This project develops computational methods to investigate the role of post-transcriptional regulation in cancer patients using both high-throughput sequencing data and molecular networks to improve the understanding of cancer and assess the cause of the disease in a patient. Deregulation of gene expression is a hallmark of the human tumor cells. Post-transcriptional regulation is a pervasive mechanism in the relation of most human genes; its implication in cancer is only beginning to be appreciated. The central hypothesis underlying this project is that by considering post-transcriptional regulation events, estimated protein expressions can provide more accurate molecular signatures to detect complex disease mechanisms, compared to mRNA expressions. This project studies post-transcriptional regulation, with the goal of generating computational methods to predict the changes of protein expression level without doing large-scale proteomics experiments. The outcomes of the proposed research lower the barriers for interacting with analyzing high-dimensional genomic profiles and cut time and costs spent on biomedical research. The new methods enable biologists and biomedical researchers to perform comprehensive analysis with high-throughput sequencing data and biological networks together to investigate the impact of post-transcriptional regulation in certain cancer types.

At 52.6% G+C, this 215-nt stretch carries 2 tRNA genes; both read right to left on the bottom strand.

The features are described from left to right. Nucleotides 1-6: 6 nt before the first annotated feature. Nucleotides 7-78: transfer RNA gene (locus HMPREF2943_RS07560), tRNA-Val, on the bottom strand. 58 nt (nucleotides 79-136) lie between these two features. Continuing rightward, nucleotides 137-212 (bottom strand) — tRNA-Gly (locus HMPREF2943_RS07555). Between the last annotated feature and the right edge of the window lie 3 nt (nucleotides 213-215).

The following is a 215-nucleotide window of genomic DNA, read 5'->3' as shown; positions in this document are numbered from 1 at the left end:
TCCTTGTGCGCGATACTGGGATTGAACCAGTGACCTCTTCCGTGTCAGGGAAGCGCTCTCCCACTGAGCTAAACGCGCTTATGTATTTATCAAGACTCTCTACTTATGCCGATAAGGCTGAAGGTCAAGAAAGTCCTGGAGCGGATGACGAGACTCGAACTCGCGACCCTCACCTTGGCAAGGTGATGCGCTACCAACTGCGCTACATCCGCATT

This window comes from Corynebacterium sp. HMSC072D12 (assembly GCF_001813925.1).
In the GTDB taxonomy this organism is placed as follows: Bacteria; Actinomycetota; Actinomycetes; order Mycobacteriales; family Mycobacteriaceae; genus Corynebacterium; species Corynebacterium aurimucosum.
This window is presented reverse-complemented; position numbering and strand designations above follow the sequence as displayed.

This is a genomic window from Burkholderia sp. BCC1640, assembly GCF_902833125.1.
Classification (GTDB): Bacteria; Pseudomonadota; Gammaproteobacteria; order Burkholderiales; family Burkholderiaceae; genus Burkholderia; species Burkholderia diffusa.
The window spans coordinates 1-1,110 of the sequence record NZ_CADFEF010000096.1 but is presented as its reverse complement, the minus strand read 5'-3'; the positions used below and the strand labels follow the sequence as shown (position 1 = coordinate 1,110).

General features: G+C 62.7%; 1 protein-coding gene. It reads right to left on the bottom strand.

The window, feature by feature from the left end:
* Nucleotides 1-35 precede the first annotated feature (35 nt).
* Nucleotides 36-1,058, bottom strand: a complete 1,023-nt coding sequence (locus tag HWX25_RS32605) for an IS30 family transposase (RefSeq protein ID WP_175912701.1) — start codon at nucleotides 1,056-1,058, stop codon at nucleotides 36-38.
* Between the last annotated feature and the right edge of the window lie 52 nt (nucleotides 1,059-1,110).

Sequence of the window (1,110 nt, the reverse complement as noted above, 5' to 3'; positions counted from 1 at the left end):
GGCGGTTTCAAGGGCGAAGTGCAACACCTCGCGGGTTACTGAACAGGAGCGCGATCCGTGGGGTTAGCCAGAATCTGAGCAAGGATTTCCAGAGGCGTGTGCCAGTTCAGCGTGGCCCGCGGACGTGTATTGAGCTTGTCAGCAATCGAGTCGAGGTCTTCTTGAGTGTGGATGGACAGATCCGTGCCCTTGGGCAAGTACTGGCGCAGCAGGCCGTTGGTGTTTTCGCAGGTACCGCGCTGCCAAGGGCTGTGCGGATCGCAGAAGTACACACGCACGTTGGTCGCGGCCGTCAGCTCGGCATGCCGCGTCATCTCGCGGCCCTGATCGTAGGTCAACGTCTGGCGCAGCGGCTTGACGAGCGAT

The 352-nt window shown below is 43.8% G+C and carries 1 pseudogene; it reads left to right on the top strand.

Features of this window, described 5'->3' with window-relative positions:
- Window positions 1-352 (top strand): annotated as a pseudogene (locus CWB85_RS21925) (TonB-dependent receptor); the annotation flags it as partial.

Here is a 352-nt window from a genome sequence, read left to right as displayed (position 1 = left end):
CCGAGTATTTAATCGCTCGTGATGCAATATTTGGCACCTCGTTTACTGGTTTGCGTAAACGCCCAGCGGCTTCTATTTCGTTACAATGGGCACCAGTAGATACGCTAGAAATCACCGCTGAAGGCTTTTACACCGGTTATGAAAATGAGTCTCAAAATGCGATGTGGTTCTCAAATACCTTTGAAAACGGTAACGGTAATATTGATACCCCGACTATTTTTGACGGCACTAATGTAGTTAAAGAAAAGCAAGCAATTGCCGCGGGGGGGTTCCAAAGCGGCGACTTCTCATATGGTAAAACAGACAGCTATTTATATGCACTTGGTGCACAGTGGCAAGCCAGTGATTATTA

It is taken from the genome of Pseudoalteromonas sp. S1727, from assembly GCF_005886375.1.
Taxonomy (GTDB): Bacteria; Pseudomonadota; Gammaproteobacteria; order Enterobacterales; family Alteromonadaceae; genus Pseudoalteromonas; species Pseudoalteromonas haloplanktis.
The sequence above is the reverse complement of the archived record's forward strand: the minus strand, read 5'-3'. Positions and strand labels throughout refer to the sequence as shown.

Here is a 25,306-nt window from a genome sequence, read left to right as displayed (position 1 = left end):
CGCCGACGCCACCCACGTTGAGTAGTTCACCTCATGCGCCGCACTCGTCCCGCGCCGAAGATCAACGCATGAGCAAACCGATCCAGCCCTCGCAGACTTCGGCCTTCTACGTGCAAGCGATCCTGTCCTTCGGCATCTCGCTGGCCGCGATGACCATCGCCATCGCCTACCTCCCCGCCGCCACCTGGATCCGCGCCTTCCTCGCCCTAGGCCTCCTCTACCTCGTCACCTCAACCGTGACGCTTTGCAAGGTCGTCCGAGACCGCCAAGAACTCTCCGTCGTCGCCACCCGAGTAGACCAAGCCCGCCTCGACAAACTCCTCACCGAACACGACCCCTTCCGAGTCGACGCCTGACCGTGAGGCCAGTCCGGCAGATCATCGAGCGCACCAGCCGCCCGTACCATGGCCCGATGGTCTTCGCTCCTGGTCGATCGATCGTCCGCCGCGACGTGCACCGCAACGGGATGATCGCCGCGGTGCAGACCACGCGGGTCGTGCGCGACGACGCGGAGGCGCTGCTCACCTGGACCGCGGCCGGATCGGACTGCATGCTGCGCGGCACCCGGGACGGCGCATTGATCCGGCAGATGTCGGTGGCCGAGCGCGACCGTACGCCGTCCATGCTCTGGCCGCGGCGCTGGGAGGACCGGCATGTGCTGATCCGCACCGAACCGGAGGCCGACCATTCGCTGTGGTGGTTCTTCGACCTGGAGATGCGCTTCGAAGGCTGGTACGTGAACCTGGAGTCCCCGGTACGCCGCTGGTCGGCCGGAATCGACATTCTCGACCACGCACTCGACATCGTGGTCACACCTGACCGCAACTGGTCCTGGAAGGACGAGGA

This study is supported by NSF.